The past year has been difficult for museums. At the beginning of the coronavirus pandemic, many scrambled to move their work into the digital space. As the pandemic continued, there was the question of how to keep visitors engaged in a nontraditional museum space.
Now, as in-person exhibits begin reopening, there’s a question of how to engage visitors in person and safely.
For the Jewish Museum Milwaukee, the last year has been challenging but hasn’t stopped the museum from bringing in new exhibits. Its latest, "Luba Lukova: Designing Justice," features a retrospective of Luba Lukova's work, which has become an iconic symbol of social justice movements around the world.
“One of the silver linings, if you want to say that in the midst of everything that is going on, [the exhibit] almost feels more poignant, more fitting, more timely that this is happening right now because social justice is what is on everyone’s mind,” says museum curator Molly Dubin.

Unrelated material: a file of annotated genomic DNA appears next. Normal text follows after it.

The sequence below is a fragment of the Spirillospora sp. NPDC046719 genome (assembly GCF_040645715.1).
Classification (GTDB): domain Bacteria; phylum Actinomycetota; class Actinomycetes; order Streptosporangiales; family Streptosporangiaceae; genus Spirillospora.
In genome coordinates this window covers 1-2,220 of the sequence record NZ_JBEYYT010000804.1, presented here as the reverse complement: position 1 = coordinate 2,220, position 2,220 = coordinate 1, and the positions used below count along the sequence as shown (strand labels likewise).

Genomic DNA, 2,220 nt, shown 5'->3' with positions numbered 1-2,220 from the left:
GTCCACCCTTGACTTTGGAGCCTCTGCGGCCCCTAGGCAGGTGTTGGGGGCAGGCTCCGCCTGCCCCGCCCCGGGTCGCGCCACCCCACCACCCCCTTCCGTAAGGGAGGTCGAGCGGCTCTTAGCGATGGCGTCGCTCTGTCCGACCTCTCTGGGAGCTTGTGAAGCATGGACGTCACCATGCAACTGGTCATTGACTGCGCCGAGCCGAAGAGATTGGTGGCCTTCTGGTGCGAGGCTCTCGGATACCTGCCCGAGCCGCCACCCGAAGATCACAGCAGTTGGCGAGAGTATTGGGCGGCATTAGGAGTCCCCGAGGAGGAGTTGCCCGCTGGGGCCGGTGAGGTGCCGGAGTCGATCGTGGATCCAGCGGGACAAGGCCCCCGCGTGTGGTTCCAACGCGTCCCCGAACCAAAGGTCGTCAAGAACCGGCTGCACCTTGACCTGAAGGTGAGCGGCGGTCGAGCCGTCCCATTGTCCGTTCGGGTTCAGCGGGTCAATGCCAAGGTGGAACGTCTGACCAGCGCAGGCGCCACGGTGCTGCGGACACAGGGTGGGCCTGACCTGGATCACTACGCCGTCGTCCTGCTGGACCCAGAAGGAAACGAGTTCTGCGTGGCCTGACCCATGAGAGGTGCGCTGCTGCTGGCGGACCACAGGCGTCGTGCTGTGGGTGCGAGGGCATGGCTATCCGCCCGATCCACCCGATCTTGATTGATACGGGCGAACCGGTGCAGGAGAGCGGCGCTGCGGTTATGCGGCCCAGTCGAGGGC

Lukova describes herself as a blue-collar artist who tries to tackle the issues that face people in their everyday lives. She uses color to draw the eye in and then tries to engage the viewer with commentary about an issue.
“It’s open for interpretation, but it’s straightforward in addressing the issues,” says Lukova. “It’s trying to visualize issues that we all know in an unexpected way, with some metaphoric twists.”
Her work has been displayed in The New York Times, by the Obama administration, and has been used by groups all across the world to highlight injustice.
“This idea about the struggle, the fundamental justice that we all want and need in our world is always there and that’s, to me, the fundamental topic of art,” says Lukova.
Her work will be on display in the Jewish Museum Milwaukee until Jan. 31, 2021.